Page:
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A Stone Sense of History

Sanford D. Horn

Prominent Hollywood director Oliver Stone made news this week after he defended four of the world’s worst dictators in an interview with the Times of London, published Sunday. But Stone couldn’t be more wrong that there are redeeming qualities in Joseph Stalin, Adolf Hitler, Iranian President Mahmoud Ahmadinejad, and Venezuelan dictator Hugo Chavez. Chavez has been pointedly anti-American and anti-Semitic, and Ahmadinejad has long called for the eradication of Israel from the map both figuratively and literally.

Stone’s sense of history is about as fictional as the films he writes, as he said: “Hitler did far more damage to the Russians than the Jewish people – 25 or 30 million killed.” Stalin was responsible for more deaths of his fellow countrymen than any outside forces. And is Stone suggesting that six million murdered Jewish men, women, and children is acceptable because more Russians were slaughtered? No group was marked for evisceration or suffered per capita losses like the Jewish people. Is Stone being a provocateur or is he simply a pernicious insolent anti-Semite and Hitler apologist who clearly hasn’t read a history book? There is reason to believe the latter.

Venezuelan President Hugo Chavez (left) with U.S. director Oliver Stone (right)

Of course, Stone made these remarks to an overseas reporter, which will be widely ignored by the mainstream media. Yet, paradoxically, if Stone’s next statement were actually valid, the so-called mainstream media would be all over this interview like cream cheese on a bagel. Stone was asked why there is such a fervent focus upon the Holocaust in the U.S., to which he replied, “the Jewish domination of the media.”

Stone further demonstrated his faulty knowledge of history, saying that Stalin “fought the German war machine more than any person.” Once again, a little knowledge is a dangerous thing, and in Stone’s case, very little knowledge is very dangerous, especially since he has a public forum from which to rant and rave.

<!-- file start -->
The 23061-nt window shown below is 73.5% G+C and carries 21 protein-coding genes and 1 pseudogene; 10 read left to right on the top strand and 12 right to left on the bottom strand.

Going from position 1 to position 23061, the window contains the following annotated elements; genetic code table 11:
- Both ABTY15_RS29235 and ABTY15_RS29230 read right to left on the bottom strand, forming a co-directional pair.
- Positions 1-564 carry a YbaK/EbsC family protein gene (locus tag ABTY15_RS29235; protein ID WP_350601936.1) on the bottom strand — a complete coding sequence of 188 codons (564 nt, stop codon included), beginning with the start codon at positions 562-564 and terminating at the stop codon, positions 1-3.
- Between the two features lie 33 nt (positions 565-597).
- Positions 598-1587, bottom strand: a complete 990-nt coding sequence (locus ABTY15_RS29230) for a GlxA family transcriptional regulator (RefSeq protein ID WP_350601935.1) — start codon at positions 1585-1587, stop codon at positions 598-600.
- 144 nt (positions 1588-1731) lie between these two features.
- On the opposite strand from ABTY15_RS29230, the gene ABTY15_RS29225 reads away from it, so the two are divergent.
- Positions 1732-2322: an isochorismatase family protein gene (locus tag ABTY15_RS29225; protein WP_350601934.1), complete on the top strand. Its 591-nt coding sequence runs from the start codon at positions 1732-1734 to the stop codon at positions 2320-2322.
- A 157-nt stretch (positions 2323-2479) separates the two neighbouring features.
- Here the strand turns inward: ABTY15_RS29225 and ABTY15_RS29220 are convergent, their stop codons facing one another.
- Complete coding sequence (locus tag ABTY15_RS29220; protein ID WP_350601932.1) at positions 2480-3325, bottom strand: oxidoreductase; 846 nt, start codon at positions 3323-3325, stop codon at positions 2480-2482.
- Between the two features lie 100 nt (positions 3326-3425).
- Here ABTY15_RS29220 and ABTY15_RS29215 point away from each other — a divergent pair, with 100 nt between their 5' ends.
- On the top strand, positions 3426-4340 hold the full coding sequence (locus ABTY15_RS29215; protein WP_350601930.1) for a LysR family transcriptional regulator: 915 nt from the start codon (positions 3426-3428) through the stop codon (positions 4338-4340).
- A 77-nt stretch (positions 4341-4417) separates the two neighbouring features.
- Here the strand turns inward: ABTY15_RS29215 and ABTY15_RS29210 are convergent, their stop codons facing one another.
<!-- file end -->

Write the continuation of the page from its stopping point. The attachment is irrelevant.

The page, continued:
In an effort to avoid a two-front war, Hitler had learned from the failures of World War I, and forged an agreement with Stalin’s Soviets in August of 1939 – the Nazi-Soviet Non-Aggression Pact. This was weeks before the Nazi invasion of Poland and more than a year after Hitler had already swallowed up the Sudetenland. First came an economic  agreement, followed by the Non-Aggression Pact itself. Stalin gave Hitler carte blanche to cut through Poland and Western Europe like a hot knife through butter. The 10-year deal lasted only until June 22, 1941 when Germany launched a surprise attack on the Soviet Union, thus forcing Stalin’s armies to fight the Nazis.

While the United States did not enter the war until the day after the dastardly and craven attack by the Japanese on Pearl Harbor, December 7, 1941, and President Franklin Roosevelt was certainly no friend of the Jewish people, American fighting forces took on the Nazis and the Japanese in a fever pitch two-front war. Although the war for the Allies did not start off well, in time they vanquished all enemies and attempted to restore some semblance of order in the ruins of Europe.

Oliver Stone is certainly entitled to his opinion – but words, thoughts, and ideas have consequences. For Stone, those consequences should be failure at the box office. Perhaps he should cast Mel Gibson in his next film.

Sanford D. Horn is a JPC contibutor, writer and political consultant living in Alexandria,  VA.